Set in northern Australia before World War II, an English aristocrat who inherits a sprawling ranch reluctantly pacts with a stock-man in order to protect her new property from a takeover plot. As the pair drive 2,000 head of cattle over unforgiving landscape, they experience the bombing of Darwin, Australia, by Japanese forces firsthand.
This Civil War saga addresses romance, friendship, and the ravages of war--both in the field and on the home front. Captures the horrors of war for both those fighting it, and for those left behind. This is a tale of hope, longing, redemption, second chances, and faith. Written by
Many of the scenes were shot in the Carpathian Mountains in Romania, e.g. around the city Brasov or in the canyon of Zarnesti. See more »
When Ada arrives with her piano tied by ropes to the wagon, she stops by Sally Swanger's home and she is sitting directly up against the piano with little to no space between her back and the piano. In the next shot as she passes Inman plowing the field she is turned around playing the piano and there is now space enough for her legs (and dress) between her and the piano. Since the piano was tied to the wagon, it is unlikely that they untied the piano to move it backwards in order to make a space for her legs so she could face/play the piano. See more »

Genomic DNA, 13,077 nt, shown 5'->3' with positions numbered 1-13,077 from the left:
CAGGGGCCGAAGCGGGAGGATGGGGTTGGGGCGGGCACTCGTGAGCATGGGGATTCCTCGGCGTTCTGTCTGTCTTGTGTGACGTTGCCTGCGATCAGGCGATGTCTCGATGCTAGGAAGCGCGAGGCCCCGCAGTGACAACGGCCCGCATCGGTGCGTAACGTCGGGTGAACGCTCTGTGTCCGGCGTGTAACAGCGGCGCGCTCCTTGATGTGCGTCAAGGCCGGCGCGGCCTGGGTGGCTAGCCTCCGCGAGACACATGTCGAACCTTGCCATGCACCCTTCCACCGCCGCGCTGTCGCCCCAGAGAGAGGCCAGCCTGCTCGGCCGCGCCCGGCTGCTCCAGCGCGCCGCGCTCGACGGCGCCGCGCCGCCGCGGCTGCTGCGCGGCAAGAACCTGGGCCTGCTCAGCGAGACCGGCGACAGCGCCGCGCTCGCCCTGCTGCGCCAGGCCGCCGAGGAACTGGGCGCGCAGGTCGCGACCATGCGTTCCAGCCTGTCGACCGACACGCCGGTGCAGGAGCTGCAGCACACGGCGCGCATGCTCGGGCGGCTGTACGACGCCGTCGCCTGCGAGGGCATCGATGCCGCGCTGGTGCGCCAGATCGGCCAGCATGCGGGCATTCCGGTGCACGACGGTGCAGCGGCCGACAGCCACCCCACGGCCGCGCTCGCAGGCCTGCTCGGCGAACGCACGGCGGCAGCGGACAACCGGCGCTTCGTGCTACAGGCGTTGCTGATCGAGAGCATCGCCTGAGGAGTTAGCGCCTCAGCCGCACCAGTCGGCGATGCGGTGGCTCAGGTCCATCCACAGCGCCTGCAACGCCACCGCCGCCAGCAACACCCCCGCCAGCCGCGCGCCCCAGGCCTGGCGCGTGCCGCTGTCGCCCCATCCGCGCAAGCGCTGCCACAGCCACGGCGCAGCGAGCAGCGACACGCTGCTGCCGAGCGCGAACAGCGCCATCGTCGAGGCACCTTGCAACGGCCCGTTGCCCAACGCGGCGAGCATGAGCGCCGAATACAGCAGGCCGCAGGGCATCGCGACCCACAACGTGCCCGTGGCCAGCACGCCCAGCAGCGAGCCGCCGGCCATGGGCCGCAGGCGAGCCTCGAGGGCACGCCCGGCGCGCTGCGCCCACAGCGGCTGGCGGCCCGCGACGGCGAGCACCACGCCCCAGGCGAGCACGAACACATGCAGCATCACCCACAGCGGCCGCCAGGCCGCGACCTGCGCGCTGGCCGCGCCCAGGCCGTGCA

Dear Mr. Inman, I began by counting the days, then the months. I don't count on anything anymore except the hope that you will return, and the silent fear that in the years since we saw each other, this war, this awful war, will have changed us both beyond all reckoning.
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A strongly acted and always interesting portrait of the hardships that came with the American Civil War, not only for soldiers but for those who did not fight too. The times are portrayed well, with sets and costumes that cannot be faulted. What can be flawed in the film however is the central romance, which is without much spark or realism. But all the action surrounding the romance is great, with some good-natured humorous touches, wonderful supporting characters and the perfect picture overall of life during the American Civil War. The cast is superb, with Zellweger in particular undergoing a superb transformation from her typical roles. The film is generally well written and well directed by Minghella, so that in spite of a lackluster romance, the film is still a captivating and entertaining watch.
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